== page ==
Every year in the Joyner home we would always watch either Godspell or Jesus Christ Superstar- both in all their seventies glory. To this day I keep the tradition, though I must confess I am a much bigger Jesus Christ Superstar fan (the whole clown thing never really translated for me). So, this past week Dan and I snuggled in our couch to watch the unfolding of Jesus’ last week in the best way, with pop rock ballads- bell bottoms- and amazing hair!
When I was little I loved the story for the acrobatics of it. Oh the physicality and dancing! Now, I love Jesus Christ Superstar for the ways it draws out the nuances of a story that is sometimes over simplified. We all grew up on and know that over simplified version of the story. Jesus died because of humanities sins, and so we celebrate by letting ourselves indulge in one the the seven deadly sins- gluttonously gorging ourselves on chocolate bunnies and Cadbury eggs.
But within Jesus Christ Superstar we are reminded of some of the nuances that also exist within our scripture. Today our reading comes from the Gospel of John, and we hear of the struggle of those in this story to figure out how to do the highest good.
Caiaphas was the one who had advised the Jews that it was better to have one person die for the people.- John 18:14
I am sure Caiaphas, a member of the religious elite, was worried about Jesus. He was a rebel rouser in many ways, subverting Jewish traditions by claiming that he knew best. Jesus, also, was making a scene, drawing attention to himself just as the Romans were increasing military presence in Jerusalem during the time of Passover. I can imagine Caiaphas thinking, “If the Jewish leaders cannot control him someone must before the hard hand of Rome comes down on us all.” Caiaphas has convinced himself and others that he is trying to do the greater good.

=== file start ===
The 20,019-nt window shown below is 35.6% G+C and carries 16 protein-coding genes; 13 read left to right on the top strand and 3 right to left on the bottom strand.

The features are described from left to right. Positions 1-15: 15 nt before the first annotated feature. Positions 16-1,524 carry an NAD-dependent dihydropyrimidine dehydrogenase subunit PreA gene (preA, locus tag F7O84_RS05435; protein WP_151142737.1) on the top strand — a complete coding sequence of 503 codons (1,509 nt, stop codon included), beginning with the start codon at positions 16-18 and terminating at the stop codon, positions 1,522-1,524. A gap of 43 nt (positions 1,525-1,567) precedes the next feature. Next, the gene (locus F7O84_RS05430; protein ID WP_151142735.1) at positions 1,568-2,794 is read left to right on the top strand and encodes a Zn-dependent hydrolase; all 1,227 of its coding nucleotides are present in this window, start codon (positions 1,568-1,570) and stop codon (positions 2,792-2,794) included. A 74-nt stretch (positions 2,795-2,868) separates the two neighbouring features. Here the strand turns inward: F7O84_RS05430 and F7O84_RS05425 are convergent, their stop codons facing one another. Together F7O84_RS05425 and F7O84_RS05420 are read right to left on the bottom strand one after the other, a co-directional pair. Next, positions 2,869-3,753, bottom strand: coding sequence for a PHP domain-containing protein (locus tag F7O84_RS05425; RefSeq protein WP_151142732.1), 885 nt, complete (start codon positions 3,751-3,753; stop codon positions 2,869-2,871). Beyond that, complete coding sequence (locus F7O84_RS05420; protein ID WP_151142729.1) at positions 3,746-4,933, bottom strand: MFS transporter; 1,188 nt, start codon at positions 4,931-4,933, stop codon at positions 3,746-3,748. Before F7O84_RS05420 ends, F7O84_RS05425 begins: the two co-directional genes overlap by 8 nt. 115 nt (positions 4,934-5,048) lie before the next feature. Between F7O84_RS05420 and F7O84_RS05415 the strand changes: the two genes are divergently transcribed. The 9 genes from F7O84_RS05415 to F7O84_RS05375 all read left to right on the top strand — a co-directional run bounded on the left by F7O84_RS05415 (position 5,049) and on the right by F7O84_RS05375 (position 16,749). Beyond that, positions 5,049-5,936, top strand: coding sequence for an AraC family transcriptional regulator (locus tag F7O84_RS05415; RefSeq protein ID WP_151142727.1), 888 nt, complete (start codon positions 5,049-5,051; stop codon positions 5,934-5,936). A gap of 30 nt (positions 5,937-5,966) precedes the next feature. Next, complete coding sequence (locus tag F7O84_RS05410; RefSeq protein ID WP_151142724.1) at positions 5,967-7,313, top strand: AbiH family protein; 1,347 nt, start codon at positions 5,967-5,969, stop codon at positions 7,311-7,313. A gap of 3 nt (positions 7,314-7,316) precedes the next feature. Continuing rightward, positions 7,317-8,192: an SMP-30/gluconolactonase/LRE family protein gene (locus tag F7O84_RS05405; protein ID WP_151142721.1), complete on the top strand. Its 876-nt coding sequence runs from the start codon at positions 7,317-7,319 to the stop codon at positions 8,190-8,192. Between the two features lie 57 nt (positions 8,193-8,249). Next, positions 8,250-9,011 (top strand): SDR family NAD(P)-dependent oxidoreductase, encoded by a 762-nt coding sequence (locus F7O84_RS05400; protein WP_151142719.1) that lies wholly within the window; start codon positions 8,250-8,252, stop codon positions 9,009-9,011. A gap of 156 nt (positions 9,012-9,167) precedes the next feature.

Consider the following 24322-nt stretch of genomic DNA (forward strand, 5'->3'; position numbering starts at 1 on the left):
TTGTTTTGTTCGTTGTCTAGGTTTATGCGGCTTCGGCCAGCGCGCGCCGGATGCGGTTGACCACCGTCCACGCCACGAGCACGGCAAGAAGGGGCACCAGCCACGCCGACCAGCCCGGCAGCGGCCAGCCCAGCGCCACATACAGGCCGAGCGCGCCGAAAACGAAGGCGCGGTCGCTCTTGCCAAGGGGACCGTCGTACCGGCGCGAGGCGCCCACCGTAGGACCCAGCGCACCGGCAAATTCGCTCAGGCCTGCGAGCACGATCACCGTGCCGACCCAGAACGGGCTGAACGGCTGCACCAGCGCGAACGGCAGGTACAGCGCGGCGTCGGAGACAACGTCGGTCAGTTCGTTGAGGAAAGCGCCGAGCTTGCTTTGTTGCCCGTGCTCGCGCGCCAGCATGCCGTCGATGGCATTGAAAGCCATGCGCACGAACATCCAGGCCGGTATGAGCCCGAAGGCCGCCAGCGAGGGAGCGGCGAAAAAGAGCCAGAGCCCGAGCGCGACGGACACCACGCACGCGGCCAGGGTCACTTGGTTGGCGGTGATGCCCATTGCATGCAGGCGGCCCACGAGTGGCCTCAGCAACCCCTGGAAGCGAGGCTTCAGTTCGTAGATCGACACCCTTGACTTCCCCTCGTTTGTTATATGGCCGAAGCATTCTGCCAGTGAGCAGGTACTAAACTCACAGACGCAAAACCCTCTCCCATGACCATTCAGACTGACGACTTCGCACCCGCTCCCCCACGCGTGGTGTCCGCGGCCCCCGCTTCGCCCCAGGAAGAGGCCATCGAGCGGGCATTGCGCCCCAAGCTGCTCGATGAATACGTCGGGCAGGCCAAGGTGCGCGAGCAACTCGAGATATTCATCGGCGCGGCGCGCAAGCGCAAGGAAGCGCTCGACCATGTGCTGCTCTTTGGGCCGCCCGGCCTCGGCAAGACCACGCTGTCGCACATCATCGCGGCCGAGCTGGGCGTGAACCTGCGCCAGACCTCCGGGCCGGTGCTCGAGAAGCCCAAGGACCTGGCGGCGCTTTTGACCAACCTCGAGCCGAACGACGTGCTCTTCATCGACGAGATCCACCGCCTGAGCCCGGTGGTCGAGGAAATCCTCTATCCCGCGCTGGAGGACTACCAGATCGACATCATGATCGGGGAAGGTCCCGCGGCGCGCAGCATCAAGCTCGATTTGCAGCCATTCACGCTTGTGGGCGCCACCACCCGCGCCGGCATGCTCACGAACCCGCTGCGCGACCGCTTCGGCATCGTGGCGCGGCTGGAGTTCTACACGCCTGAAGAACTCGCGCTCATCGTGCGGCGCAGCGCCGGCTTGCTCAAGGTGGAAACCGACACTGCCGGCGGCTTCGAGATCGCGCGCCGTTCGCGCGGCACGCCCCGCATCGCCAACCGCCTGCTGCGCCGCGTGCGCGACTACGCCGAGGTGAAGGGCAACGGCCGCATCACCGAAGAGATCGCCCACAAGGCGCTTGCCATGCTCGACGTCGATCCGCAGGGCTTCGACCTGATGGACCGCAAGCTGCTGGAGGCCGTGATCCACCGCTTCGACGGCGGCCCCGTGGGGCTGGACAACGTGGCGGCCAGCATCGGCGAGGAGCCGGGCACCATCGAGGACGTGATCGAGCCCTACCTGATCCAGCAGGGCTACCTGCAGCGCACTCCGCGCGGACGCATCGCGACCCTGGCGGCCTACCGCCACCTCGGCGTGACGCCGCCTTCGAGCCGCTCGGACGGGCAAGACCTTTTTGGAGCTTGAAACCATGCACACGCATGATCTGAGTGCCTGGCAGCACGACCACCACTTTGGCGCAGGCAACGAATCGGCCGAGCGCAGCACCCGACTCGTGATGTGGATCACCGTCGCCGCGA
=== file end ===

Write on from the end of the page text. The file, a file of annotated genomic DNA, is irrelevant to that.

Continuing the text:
But in this sad story everyone seems to pass the buck. Pilate claims he doesn’t want to crucify Christ but does what the crowds demands. Peter says he would never deny Jesus only to find himself afraid for his life, claiming, “I don’t know him.”
This week especially maybe we need to do deep introspective work. How often do we find ourselves in positions like Caiaphas, convincing ourselves out of fear, maybe fear of an external force the power of Rome, that our actions are truly just? How often are we like Pilate, knowing what is right, “this man has done nothing- how can I crucify him,” but finding ourselves persuaded by public opinion to take action anyway as we wash our hands. How often are we like Peter, convinced of our own strong hearts until we are confronted with fear for our lives and the potential of physical threat and shy away.
I wonder how often in our world Christ has been crucified for these reasons and a thousand more. I wonder how often Christ has died for people’s perceptions of the greater good.